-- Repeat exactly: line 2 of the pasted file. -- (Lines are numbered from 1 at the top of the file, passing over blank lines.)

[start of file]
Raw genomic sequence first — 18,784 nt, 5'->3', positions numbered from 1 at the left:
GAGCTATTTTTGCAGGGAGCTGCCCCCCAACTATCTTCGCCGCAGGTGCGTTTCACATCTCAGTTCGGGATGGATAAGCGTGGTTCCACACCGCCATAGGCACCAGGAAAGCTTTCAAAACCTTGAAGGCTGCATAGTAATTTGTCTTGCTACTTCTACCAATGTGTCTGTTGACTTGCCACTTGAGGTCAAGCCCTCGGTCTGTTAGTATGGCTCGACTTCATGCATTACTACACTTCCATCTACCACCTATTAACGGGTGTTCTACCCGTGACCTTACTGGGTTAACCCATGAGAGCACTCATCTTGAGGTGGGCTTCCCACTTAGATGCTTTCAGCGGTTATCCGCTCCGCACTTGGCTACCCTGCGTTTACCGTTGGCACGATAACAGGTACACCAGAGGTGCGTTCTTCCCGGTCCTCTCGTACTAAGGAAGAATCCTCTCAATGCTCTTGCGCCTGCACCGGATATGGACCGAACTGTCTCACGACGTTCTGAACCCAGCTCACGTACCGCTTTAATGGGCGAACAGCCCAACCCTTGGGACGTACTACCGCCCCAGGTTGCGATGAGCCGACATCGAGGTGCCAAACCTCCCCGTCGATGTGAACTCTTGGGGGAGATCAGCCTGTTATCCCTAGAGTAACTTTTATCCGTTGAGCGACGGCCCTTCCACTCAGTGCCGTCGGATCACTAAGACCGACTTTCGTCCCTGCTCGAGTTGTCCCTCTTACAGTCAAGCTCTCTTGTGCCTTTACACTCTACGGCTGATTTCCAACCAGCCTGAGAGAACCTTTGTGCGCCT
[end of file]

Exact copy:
GAGCTATTTTTGCAGGGAGCTGCCCCCCAACTATCTTCGCCGCAGGTGCGTTTCACATCTCAGTTCGGGATGGATAAGCGTGGTTCCACACCGCCATAGGCACCAGGAAAGCTTTCAAAACCTTGAAGGCTGCATAGTAATTTGTCTTGCTACTTCTACCAATGTGTCTGTTGACTTGCCACTTGAGGTCAAGCCCTCGGTCTGTTAGTATGGCTCGACTTCATGCATTACTACACTTCCATCTACCACCTATTAACGGGTGTTCTACCCGTGACCTTACTGGGTTAACCCATGAGAGCACTCATCTTGAGGTGGGCTTCCCACTTAGATGCTTTCAGCGGTTATCCGCTCCGCACTTGGCTACCCTGCGTTTACCGTTGGCACGATAACAGGTACACCAGAGGTGCGTTCTTCCCGGTCCTCTCGTACTAAGGAAGAATCCTCTCAATGCTCTTGCGCCTGCACCGGATATGGACCGAACTGTCTCACGACGTTCTGAACCCAGCTCACGTACCGCTTTAATGGGCGAACAGCCCAACCCTTGGGACGTACTACCGCCCCAGGTTGCGATGAGCCGACATCGAGGTGCCAAACCTCCCCGTCGATGTGAACTCTTGGGGGAGATCAGCCTGTTATCCCTAGAGTAACTTTTATCCGTTGAGCGACGGCCCTTCCACTCAGTGCCGTCGGATCACTAAGACCGACTTTCGTCCCTGCTCGAGTTGTCCCTCTTACAGTCAAGCTCTCTTGTGCCTTTACACTCTACGGCTGATTTCCAACCAGCCTGAGAGAACCTTTGTGCGCCT